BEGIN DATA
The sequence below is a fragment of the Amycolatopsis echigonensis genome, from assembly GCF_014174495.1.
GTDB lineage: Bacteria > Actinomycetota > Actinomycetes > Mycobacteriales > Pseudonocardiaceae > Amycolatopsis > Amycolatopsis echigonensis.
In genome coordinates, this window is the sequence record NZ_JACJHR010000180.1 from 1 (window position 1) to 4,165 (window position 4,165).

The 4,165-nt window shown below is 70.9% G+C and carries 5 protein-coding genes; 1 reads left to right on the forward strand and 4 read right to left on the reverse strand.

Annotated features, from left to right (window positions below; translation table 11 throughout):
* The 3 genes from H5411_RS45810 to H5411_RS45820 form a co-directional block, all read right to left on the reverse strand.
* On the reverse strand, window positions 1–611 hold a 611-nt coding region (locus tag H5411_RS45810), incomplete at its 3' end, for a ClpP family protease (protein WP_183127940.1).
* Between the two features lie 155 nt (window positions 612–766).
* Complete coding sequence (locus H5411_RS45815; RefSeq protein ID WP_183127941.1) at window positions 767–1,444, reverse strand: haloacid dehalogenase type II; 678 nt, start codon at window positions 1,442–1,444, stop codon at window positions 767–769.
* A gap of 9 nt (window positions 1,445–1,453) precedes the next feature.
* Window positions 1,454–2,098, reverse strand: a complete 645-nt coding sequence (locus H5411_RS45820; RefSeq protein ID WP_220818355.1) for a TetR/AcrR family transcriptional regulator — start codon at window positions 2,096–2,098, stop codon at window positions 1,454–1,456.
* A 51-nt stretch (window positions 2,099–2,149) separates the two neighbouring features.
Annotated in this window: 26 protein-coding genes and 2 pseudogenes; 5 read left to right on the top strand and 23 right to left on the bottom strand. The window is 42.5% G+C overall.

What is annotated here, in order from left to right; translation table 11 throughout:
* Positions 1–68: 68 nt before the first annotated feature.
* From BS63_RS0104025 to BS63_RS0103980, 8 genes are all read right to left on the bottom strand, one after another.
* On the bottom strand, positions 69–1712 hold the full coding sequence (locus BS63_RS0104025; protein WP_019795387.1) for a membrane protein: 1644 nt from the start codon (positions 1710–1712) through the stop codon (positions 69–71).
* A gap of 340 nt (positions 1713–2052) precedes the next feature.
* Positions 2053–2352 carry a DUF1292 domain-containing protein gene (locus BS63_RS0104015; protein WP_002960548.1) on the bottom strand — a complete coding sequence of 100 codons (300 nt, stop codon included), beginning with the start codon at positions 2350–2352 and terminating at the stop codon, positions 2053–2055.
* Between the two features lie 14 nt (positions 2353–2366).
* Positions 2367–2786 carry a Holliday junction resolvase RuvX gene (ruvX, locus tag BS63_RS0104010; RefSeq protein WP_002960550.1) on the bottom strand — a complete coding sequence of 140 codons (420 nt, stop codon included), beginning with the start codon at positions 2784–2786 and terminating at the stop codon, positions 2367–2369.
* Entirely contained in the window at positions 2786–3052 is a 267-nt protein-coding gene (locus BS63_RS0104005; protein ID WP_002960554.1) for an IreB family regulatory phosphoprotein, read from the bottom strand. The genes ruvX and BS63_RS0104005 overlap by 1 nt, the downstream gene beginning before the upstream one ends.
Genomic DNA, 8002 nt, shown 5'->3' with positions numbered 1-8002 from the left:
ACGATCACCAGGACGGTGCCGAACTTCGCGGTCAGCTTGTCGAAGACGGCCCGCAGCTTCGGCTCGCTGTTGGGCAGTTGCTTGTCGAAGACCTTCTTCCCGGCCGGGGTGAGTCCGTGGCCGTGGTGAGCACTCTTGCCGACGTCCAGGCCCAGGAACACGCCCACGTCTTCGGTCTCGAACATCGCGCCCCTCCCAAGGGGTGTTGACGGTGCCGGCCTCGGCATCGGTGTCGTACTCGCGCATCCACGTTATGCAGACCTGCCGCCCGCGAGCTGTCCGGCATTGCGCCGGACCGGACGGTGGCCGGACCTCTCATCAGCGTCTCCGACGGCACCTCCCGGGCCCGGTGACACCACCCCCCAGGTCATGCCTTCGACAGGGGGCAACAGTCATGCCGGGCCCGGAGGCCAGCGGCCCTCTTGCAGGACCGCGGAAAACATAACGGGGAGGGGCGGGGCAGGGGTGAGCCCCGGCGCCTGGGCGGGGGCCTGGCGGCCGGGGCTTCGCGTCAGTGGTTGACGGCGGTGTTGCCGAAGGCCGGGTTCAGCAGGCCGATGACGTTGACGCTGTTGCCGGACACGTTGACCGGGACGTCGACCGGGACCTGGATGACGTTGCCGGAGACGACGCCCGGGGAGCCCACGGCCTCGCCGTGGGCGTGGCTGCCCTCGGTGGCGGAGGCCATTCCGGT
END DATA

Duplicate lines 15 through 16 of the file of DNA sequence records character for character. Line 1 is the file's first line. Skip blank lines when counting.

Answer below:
* Positions 1–68: 68 nt before the first annotated feature.
* From BS63_RS0104025 to BS63_RS0103980, 8 genes are all read right to left on the bottom strand, one after another.